Minneapolis/St. Paul Business Journal: Think you don’t need a trust? Five reasons you may be wrong

Trusts can help families gain greater financial clarity, protection, and privacy while supporting and complementing tax planning and charitable giving strategies. Sharon Olson explores with readers five reasons creating a trust could be a smart move for you and your family in her recent article in the Minneapolis/St. Paul Business Journal.

When many people hear the term “trust,” they assume it is a tool that only the very wealthy have access to. In other words, it’s not for them. More often than not, that assumption is wrong. Below are five reasons why creating a trust could be a smart move for you and your family.

1. Greater clarity for you and your family

Life is often uncertain, to say the least. If you were to unexpectedly die or become incapacitated, a trust can serve as a guiding document for what you want to happen with your assets, as well as any dependents. A trust document controls who receives what assets, as well as when those distributions occur. It can also help protect against interfamily disputes caused by family members having to decide among themselves how to distribute assets. This can be especially important for blended families and families with multiple marriages.

2. Protection from creditors

A trust can protect your assets from your beneficiary’s creditors. It can also protect the beneficiaries “from themselves” by dictating how and when the assets will be distributed, as well as protection against claims made by hopeful beneficiaries.

3. Privacy for you and your beneficiaries

There are two forms of privacy a trust can provide. First, if a trust has a name that is not identifiable with you or your assets (e.g., your house), that can prevent it from being associated with you in public records. This can be beneficial for individuals who work in public-facing professions. The second potential privacy benefit is, depending on where you live, some states require a process called probate, in which the state settles your affairs after death. This process can be time-consuming, expensive in some cases, and the records will be visible to the public. If all your assets are placed within a trust, you can avoid probate and settle the estate according to the trust terms.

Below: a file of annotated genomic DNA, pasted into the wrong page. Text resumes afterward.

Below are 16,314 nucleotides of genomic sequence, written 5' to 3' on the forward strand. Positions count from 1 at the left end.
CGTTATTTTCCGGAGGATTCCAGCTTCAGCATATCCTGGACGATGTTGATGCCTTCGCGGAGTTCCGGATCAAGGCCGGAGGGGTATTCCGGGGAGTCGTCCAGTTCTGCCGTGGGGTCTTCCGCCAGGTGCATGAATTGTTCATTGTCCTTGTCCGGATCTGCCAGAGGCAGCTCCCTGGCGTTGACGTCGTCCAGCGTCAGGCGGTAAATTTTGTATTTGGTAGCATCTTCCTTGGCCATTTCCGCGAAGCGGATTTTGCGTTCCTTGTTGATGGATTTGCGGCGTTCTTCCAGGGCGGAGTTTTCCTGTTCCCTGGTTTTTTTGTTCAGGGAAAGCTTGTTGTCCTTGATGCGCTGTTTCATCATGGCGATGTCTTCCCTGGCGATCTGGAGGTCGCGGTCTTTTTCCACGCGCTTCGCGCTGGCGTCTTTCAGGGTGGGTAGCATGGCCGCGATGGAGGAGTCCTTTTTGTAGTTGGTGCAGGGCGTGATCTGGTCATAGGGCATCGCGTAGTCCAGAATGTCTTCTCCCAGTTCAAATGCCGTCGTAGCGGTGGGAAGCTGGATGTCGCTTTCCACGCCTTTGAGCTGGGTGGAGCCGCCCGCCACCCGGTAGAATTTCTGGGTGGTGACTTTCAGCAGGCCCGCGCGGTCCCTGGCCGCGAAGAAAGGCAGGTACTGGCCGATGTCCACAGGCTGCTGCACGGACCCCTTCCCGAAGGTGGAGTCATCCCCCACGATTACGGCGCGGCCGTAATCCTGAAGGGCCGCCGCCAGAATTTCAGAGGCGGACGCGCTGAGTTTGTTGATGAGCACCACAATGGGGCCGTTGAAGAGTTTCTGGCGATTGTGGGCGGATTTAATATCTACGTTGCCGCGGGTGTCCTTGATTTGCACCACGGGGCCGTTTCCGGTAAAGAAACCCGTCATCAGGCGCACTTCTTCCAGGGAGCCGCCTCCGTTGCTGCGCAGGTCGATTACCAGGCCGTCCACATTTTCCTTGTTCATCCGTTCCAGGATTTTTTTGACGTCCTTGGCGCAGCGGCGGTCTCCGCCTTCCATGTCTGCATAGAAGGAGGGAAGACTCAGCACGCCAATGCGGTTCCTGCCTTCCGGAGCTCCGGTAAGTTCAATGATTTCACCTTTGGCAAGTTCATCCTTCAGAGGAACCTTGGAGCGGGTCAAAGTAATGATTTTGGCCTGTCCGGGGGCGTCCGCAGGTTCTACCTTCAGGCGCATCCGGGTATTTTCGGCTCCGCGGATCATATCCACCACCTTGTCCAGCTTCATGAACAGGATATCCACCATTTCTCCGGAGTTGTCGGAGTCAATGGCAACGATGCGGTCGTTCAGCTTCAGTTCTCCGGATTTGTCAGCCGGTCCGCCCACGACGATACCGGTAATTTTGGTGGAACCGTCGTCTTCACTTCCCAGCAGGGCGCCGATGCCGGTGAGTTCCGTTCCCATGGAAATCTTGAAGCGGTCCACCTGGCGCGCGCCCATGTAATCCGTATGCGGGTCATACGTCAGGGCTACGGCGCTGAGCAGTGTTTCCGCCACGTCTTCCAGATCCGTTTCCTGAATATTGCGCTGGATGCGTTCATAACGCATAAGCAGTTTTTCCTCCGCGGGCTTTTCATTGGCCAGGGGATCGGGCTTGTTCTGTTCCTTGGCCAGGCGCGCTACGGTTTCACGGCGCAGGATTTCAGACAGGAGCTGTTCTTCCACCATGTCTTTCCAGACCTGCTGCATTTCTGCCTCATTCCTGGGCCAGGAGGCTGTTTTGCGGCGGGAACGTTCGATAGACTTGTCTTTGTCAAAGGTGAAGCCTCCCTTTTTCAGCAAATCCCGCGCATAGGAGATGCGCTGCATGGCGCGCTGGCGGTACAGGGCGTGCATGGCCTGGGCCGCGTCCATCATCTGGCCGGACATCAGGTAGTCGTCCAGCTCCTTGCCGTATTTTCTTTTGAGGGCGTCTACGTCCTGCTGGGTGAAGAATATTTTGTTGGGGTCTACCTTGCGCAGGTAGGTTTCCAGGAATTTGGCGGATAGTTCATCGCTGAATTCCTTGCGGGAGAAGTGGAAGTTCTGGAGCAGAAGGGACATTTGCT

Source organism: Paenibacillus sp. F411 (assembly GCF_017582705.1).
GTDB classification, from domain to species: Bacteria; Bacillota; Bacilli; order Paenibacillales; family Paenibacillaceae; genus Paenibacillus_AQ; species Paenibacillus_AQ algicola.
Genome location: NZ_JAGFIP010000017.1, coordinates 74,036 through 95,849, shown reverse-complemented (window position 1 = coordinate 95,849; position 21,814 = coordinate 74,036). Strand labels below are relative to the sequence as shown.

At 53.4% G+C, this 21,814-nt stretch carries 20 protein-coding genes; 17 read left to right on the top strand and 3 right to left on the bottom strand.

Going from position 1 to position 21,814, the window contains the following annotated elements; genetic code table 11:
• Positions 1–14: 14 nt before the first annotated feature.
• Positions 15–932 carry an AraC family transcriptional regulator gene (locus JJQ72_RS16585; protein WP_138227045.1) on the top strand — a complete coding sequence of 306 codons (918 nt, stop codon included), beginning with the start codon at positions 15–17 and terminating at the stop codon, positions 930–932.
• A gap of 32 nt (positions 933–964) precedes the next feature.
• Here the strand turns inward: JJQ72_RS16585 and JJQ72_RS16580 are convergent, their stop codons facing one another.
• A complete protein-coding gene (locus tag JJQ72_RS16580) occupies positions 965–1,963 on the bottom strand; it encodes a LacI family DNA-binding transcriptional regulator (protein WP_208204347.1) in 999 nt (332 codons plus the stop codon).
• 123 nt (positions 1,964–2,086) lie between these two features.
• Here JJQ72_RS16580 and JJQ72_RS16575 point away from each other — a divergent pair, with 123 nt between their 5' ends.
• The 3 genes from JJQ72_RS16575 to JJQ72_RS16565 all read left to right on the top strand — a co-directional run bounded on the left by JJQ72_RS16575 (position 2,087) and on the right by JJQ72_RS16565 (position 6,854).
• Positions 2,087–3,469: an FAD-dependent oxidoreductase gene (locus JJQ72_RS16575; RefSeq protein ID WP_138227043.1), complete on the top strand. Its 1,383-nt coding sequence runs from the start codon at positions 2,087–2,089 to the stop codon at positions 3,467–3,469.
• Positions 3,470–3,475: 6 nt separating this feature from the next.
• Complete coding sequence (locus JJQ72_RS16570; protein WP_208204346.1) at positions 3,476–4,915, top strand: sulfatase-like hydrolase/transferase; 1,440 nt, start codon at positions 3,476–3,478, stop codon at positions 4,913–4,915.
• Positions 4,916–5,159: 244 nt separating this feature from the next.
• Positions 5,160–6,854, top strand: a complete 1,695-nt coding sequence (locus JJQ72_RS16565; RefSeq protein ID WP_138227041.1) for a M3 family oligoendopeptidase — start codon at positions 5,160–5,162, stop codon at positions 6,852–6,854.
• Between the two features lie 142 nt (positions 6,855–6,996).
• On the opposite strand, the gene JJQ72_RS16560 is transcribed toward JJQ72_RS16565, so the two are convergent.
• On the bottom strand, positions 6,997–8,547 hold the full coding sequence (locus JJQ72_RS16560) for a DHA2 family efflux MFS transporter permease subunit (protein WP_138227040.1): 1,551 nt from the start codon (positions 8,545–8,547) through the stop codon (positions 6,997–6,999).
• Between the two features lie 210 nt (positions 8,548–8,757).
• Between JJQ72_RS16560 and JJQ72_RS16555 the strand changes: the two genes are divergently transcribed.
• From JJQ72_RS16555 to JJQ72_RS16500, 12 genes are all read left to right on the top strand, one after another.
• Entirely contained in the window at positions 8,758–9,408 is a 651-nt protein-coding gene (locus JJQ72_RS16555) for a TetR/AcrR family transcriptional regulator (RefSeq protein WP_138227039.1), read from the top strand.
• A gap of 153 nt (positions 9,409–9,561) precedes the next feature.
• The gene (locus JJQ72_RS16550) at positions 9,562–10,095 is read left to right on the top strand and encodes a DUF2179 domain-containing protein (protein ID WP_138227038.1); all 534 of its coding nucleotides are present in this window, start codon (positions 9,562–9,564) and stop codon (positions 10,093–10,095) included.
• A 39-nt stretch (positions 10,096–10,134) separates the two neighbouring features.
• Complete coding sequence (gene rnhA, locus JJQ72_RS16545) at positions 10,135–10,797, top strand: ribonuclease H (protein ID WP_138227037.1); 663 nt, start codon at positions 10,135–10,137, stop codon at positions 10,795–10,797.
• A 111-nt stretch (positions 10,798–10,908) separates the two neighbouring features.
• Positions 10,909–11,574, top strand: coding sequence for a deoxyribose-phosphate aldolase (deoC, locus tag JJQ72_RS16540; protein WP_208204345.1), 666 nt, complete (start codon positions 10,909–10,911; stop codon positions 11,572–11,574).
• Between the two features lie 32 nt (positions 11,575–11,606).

4. An effective tax planning tool

You may think you do not have enough assets to worry about estate taxes, but laws and life circumstances often change. A trust can be written to protect your beneficiaries from paying excessive estate taxes, either through charitable giving, additional trust funding and/or other estate planning strategies. Establishing a trust with the appropriate language can ensure your family will be taken care of in the event you receive a large inheritance, your career heads in a different (and more lucrative) direction than originally anticipated or laws change. One legislative change on the horizon is that the federal estate tax exemption is set to decrease from roughly $12 million to $5 million per person in 2026. Setting up or updating a trust now can help plan for that eventuality.

5. Not as expensive as you might think

Many individuals believe that creating a trust is more expensive than it is. It may cost several thousand dollars or more, depending on the complexity of your estate. In contrast, this is the same amount that it costs to go through probate in many states if you do not have a trust. The result is the same expense for administrative purposes, but you forgo all of the trust benefits mentioned above.

In conclusion, a trust is not as intimidating as one may think and can be a useful, cost-effective tool for many of us.

The information provided here is not investment, tax or financial advice. You should consult with a licensed professional for advice concerning your specific situation.

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